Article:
Abram Hoffer started as part of a team with Humphrey Osmond, who is now deceased. Hoffer & Osmond started megavitamin treatment for schizophrenia. In the process of treating schizophrenics they discovered a beneficial side effect of the treatment. It lowered the cholesterol levels. Megavitamin niacin treatment is now used as a cholesterol treatment. The statins have been recently criticized. It seems that they deplete the body of coenzyme Q10. Also there are allegations that they can cause memory loss as a side effect. ECT also causes memory loss. Nevertheless statins do lower cholesterol.
The book that I am reviewing, one of many books by Hoffer, was published in 1996. Some of his previous books were written with Osmond. The book is not obsolete. On the contrary, recent research supports nutritional approaches. The Readers Digest book "Fight Back with Food", published in 2002, presents views very similar to those of Hoffer, although Hoffer is not mentioned.
"Beta carotene inhibits the formation of tumors in animals, and in human subjects the more beta carotene there is in the body, the less risk there is of getting cancer." Hoffer (1996)
The book was read and endorsed by Linus Pauling just before he died. Hoffer & Pauling had similar views.
"Cataracts also are found more frequently in people with lower beta carotene levels. The low beta carotene group had five to seven times the risk of getting cataracts." Hoffer (1996)
Hoffer is against "junk food". He favors a high fiber diet. My own view is that a vegan diet is highest in fiber, although I also take fiber supplements.
Hoffer recommends the avoidance of high salt foods including canned or frozen vegetables, cured; smoked; or canned meats, commercial peanut butter, potato chips, corn chips, processed cheeses, luncheon meats, salted nuts. packaged spice mixes, etc.
He favors the use of high potassium foods including dulse, kelp, sunflower seeds, wheat germ, almonds, raisins, parsley, etc. Unfortunately kelp is also high in sodium.
Hoffer started out as a psychiatrist in the Fifties, but later he became interested in nutrition in general. He favors the avoidance of sugar in hyperactivity. His book is favorable to bioflavonoids, which are in grapes, black currants, peppers, rose hips, plums. papaya, prunes, parsley, cantaloupe, oranges, grapefruit, tomatoes, lemon juice, cabbage, cherries, and apricots. Note that all these foods are plants. Bioflavonoids are only found in plant foods. Again this favors the vegan diet.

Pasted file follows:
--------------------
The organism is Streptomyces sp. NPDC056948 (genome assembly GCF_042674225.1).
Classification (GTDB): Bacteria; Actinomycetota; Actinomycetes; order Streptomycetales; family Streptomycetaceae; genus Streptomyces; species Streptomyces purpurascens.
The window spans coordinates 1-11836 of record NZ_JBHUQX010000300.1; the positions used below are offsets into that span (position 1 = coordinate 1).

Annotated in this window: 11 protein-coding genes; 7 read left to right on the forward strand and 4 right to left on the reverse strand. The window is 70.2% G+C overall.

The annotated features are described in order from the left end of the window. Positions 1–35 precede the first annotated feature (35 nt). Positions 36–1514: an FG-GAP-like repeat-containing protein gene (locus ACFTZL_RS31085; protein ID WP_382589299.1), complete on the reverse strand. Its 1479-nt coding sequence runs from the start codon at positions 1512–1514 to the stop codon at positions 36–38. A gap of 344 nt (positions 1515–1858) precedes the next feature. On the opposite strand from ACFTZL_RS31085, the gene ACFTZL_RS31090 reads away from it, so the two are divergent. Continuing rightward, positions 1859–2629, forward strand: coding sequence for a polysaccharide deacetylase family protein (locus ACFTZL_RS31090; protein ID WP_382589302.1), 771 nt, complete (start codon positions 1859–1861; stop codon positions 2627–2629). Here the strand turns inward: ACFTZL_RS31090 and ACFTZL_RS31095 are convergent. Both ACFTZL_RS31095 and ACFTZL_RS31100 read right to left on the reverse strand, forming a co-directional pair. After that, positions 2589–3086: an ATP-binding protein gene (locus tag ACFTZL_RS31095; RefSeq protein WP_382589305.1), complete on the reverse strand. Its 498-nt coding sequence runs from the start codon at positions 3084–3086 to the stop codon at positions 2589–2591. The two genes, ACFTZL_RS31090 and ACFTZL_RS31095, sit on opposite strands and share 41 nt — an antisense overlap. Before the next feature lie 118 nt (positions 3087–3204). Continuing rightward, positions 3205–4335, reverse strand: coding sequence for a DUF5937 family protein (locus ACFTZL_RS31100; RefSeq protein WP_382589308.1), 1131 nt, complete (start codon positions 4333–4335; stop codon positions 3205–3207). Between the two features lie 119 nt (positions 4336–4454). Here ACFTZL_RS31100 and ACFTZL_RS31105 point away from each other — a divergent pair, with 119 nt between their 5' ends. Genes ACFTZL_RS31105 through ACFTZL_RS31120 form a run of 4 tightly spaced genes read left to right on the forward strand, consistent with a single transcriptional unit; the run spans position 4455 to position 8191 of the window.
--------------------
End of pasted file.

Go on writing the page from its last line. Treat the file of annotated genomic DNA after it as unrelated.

Hoffer favors the use of vitamin C, which he considers "remarkably safe". He feels that it fights against aging, cancer, and other problems. He favors "orthomolecular nutrition".
Another interesting similar book is "Fight Back with Food" by Reader's Digest. I have discussed that book in another article.
This is a very interesting book, but I disagree with Hoffer about tryptophan. I agree with him on beta carotene. Hoffer favors tryptophan, but I feel that it is a brain allergen in mental illness. I feel that tryptophan floods the brain in mental illness.
The vast majority of the foods that Hoffer favors are plant foods. It seems that many meats are high in salt, which he feels (correctly) is bad. Hoffer supports Pauling's view that vitamin C fights cancer as well as other diseases.
Hoffer is editor of Journal of Orthomolecular Medicine. He is in Victoria, British Columbia, Canada.
"It is amazing how few people get even the ridiculously low RDAs recommended for vitamin C." Hoffer M.D., Ph.D. The Journal of Orthomolecular Medicine Vol. 16, 2nd Quarter 2001
Unfortunately cooking can destroy vitamin C.